10 Reasons to Visit Troyes



10 Reasons to Visit Troyes

The gateway to Champagne and Burgundy – with history and mouth-watering gastronomy aplenty – Troyes is the perfect spot for a weekend break.

1. History galore
Troyes is best explored on foot. Take a stroll along the Ruelle des Chats (the lane of cats) – the narrowest street in the city – and wander past the colourful timber-framed houses that adorn the historic centre, before exploring its medieval-inspired gardens and secret courtyards.

Discover Troyes’ rich history © Olivier Gobert / Troyes la Champagne

2. Listed churches
Troyes has no shortage of stunning churches. Take Sainte-Madeleine, with its magnificent rood screen, Saint-Pantaléon and its remarkable 16th-century statues, or the Saint-Urbain basilica and its radiant Gothic architecture. How about popping into the Cathédrale Saint-Pierre and Saint-Paul which boasts more than 1,500m² of stained glass, or the church of Saint-Nizier with its spectacular glazed roof-tiles? These are a just a few of the beautiful churches in the area.

Sainte-Madeleine church © Olivier Gobert / Troyes la Champagne Tourisme

3. Rare collections
Culture vultures will get their fix at one of the city’s countless museums. Among them, the Vauluisant Museum of hosiery and Champagne art, Museum Saint-Loup (archaeology and fine arts), The City of Stained Glass, the Rashi House, and the House of Tools and Workers’ Thought (MOPO), with its wonderfully creative displays of 11,000 hand tools. The Museum of Modern Art (MAM) is a real collectors’ museum. After several years of renovation, the presentation of the collections has been completely redesigned to provide a new backdrop for the works of the Pierre and Denise Lévy National Collections. This is an opportunity to discover paintings, sculptures and works of art, from the realism of the 1850s to the abstract works of the 1950s. The itinerary of the permanent exhibition has been thought out chronologically; it will allow you to admire works by great artists such as Gustave Courbet, Henri Matisse, Pablo Picasso, André Derain or Robert Delaunay.

Troyes’ rich cultural offer will attract musem buffs © Agence Lebonheurdesgens

4. Shopper’s paradise
The home of iconic fashion designers Lacoste and Petit Bateau, Troyes is also the European capital of shopping outlets, with more than 250 stores and 400 brands. Four million visitors take advantage of the huge discounts on offer each year, which range between 30% and 70% off.

Enjoy some retail therapy in Troyes © Agence Lebonheurdesgens

5. A monument to love
Don’t miss Thierry and Michèle Kayo-Houël’s three-metre-high metal heart sculpture. This romantic artwork sits at the heart of the city’s historic centre and, poetically, not far from the bridge of Héloïse and Abélard – tragic lovers who courted in the Middle Ages.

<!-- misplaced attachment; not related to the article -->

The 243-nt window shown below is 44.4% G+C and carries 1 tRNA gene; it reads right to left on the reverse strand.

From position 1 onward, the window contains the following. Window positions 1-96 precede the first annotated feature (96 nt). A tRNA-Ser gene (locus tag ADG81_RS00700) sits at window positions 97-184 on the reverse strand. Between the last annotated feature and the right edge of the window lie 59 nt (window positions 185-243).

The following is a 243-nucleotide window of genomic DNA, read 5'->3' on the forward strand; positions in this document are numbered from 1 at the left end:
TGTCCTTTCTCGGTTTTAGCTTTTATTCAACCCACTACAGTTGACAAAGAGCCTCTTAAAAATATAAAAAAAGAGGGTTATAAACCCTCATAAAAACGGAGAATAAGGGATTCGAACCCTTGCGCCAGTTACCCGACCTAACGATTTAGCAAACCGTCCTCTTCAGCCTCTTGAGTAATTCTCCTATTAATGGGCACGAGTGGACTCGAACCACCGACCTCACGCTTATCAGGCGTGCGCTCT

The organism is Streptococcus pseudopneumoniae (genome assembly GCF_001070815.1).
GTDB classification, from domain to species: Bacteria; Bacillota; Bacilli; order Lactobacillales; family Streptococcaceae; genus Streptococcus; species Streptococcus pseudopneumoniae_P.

Don’t miss the monumental heart sculpture in the centre of Troyes © zacarfilms

6. Delicacies to savour
No trip to the Champagne city would be complete without sampling the famous andouillette of Troyes, Chaource cheese, the Prunelle de Troyes (local liqueur), or ‘world champion of desserts’ Pascal Caffet’s chocolate confections – all washed down with a cheeky flute of champagne!

Have you tasted Chaource, Troyes’ local cheese © Troyes la Champagne Tourisme

7. A breath of fresh air
Ready for a little exercise? Why not head to the Great Lakes of the Orient Forest? A 42km cycle path links Troyes’s historic centre and this lush forest. A favourite with hikers, it also makes for an idyllic picnic spot.

Take a deep breath in beautiful nature outside Troyes © Vincent Damarin

8. Henry V of England
It was in the cathedral of Troyes on the May 21, 1420, that the French and the English sealed the union of their respective kingdoms, thus ending the Hundred Years’ War. To reinforce this pact, on June 2, Henry V married Catherine de Valois, daughter of King Charles VI of France in the church of Saint-Jean-au-Marché. As a result, the king of England became the heir to the crown instead of Charles VII. Following Henry V and Charles VI’s deaths, Charles VII inherited the throne, returning the crown to the French royal family. In July 1429, he stayed in Troyes with Joan of Arc, who had sworn to “kick the English out of France”.

Did you know that the Hundred Years war ended in Troyes? © Lebonheurdesgens

9. Stained-glass city
Troyes and the Aube département are home to the largest and most stunning collection of painted stained-glass windows in Europe (spanning 9,000m2). Troyes also boasts a stained-glass interpretation centre, which showcases the hand-painted marvels found in churches across the Aube.

Troyes and the wider Aube is the capital of glass work © Carole Bell, Ville de Troyes

10. Santé!
You can’t zip off to Troyes without sampling the local tipple: champagne. Don’t miss the Chardonnay vineyards of Montgueux, just 10km out of the city. The Côte des Bar – 63 villages making up the world-famous appellation and encompassing a quarter of all champagne vineyards – is also just 30 minutes away.

A trip to Troyes is not complete without a glass of champagne! © Olivier Gobert / Troyes la Champagne Tourisme

More information at en.troyeslachampagne.com

Lead photo credit : Look up to see the lovely timbered houses of Troyes city centre © Olivier Gobert Troyes la Champagne Tourisme

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